With its extended go-shop period having expired and with no other bidders showing up, shares of J Crew are still hovering at or above the price of $43.50 that its private equity buyers have agreed to pay.
The reason is that while no other buyers ever showed up here, a deeply flawed sales process has given many large shareholders a cudgel they plan to use to beat more money out of TPG Group and the other partners it has enlisted in this go-private deal.
And they may have a shot. While J Crew reached a so-called settlement with shareholders to rectify the mess it made of its sale, that settlement fell apart in mid January.
Since then, each side has asked Delaware Chancery Court Vice Chancellor Leo Strine for relief, but he is not expected to rule on anything here until after J Crew holds its shareholder vote on the deal on March 1.
Between now and then, large shareholders such as Mason Capital, which owns 6.5 percent of J Crew and sent the board a nasty letter a few days ago, and even larger shareholders such as Paulson and Co., which owns 9.4 percent of the company's shares, are expected to turn up the heat.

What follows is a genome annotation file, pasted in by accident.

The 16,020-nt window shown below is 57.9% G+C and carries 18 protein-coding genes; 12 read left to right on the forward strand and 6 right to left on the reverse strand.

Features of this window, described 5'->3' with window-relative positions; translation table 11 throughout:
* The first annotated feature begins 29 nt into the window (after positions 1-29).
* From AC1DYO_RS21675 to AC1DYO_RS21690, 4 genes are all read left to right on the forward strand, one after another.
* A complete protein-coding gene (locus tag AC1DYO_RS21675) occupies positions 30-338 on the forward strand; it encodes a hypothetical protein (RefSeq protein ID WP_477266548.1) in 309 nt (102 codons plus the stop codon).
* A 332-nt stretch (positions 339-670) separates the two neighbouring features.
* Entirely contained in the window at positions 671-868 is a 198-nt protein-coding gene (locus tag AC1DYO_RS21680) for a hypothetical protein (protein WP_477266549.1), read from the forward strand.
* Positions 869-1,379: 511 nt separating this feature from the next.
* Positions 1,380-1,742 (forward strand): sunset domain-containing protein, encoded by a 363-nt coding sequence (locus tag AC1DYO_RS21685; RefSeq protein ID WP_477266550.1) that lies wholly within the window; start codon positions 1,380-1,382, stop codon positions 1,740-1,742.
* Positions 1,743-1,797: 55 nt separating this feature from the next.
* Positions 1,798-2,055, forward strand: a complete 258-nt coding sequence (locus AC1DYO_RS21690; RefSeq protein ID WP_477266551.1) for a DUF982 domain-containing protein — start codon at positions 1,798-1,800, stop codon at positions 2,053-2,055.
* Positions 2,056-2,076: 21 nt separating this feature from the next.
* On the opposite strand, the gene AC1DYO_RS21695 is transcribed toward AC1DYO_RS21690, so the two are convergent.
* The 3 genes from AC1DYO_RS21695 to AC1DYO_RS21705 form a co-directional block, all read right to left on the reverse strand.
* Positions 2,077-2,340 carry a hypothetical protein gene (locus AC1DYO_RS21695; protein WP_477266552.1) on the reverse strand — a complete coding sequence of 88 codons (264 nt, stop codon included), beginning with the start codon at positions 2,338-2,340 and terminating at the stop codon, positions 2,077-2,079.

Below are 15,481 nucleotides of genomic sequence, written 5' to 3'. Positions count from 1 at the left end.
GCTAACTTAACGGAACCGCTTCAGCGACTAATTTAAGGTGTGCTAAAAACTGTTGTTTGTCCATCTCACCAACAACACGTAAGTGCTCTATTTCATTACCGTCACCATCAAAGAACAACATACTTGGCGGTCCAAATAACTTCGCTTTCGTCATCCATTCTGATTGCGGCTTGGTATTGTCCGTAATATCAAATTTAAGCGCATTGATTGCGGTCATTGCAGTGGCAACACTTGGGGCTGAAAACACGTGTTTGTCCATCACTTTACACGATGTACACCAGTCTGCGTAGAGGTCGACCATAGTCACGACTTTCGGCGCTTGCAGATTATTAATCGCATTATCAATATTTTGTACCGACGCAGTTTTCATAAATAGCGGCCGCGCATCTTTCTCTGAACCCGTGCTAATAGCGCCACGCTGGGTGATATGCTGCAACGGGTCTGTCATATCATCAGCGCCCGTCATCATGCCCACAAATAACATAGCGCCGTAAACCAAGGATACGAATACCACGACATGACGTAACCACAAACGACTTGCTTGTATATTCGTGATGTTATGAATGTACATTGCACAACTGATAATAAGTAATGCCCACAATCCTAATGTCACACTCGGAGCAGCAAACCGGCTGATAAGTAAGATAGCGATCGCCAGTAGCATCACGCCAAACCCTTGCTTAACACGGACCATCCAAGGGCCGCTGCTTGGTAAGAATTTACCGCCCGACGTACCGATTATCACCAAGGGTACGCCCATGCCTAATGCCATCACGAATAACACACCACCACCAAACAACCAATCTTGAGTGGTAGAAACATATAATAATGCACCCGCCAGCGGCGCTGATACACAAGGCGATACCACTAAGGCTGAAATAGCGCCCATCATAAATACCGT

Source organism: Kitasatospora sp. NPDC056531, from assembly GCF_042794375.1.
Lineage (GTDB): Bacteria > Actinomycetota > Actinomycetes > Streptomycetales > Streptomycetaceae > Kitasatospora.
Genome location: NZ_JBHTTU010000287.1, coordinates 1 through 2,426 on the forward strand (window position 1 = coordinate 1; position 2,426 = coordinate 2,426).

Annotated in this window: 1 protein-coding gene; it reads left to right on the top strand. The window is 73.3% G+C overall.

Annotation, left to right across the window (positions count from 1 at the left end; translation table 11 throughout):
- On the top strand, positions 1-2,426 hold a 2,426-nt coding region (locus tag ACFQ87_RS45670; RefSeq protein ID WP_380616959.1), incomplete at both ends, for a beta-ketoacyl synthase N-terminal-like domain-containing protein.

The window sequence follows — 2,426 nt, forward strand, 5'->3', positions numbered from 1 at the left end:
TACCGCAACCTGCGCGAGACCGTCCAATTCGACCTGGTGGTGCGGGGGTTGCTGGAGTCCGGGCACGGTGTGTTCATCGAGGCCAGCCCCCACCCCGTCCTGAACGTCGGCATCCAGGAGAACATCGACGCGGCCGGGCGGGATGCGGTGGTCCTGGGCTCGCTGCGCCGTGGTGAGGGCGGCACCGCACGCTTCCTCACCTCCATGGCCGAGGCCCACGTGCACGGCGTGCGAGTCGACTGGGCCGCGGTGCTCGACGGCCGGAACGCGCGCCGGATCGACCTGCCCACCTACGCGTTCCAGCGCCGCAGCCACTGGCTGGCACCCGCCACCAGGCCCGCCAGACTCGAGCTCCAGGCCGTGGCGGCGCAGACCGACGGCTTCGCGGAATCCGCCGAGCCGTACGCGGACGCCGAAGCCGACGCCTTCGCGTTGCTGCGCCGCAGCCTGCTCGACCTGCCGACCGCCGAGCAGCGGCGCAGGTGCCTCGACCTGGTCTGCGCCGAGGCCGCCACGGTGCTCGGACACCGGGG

It's not just the threat that shareholders could potentially vote this deal down—while somewhat unlikely, it is a possibility. It is also the threat of damages being sought after such a vote and the use of appraisal rights by these shareholders to try and get a price they believe is fair, that could bring J Crew to increase the price.
As Mason writes in its letter "they cannot repair a process that has been intentionally botched. If the parties continue to try and complete this deal at the current price, we will oppose the transaction and will review our statutory appraisal rights under Delaware law."
Given it's only an additional $64 million for each dollar-a-share increase in price, and the fact that debt markets are even cheaper then they were when the deal was announced, shareholders are hopeful they can get a couple of bucks more out of J Crew.
As for the sale process itself, it continues to be a subject for consternation among many in the M&A community.
It wasn't just the inherent conflict of the key person at this company, CEO Millard Drexler, choosing his own deal. It was also that the the special committee of the board, hired Perella Weinberg to give it a fairness opinion for a fee of $3.25 million, with the promise of being paid $16.5 million if the deal closed.
How do you not hire another bank when your first advisor is clearly incented to say yes to any price?
The bottom line: go-shops are a waste of time. Fairness opinions are barely worth the paper they are written on when there's bigger fee on the line and management led buyouts are a very tricky thing to get right.
Follow David on Twitter: @DavidFaberCNBC
*This post has been updated.
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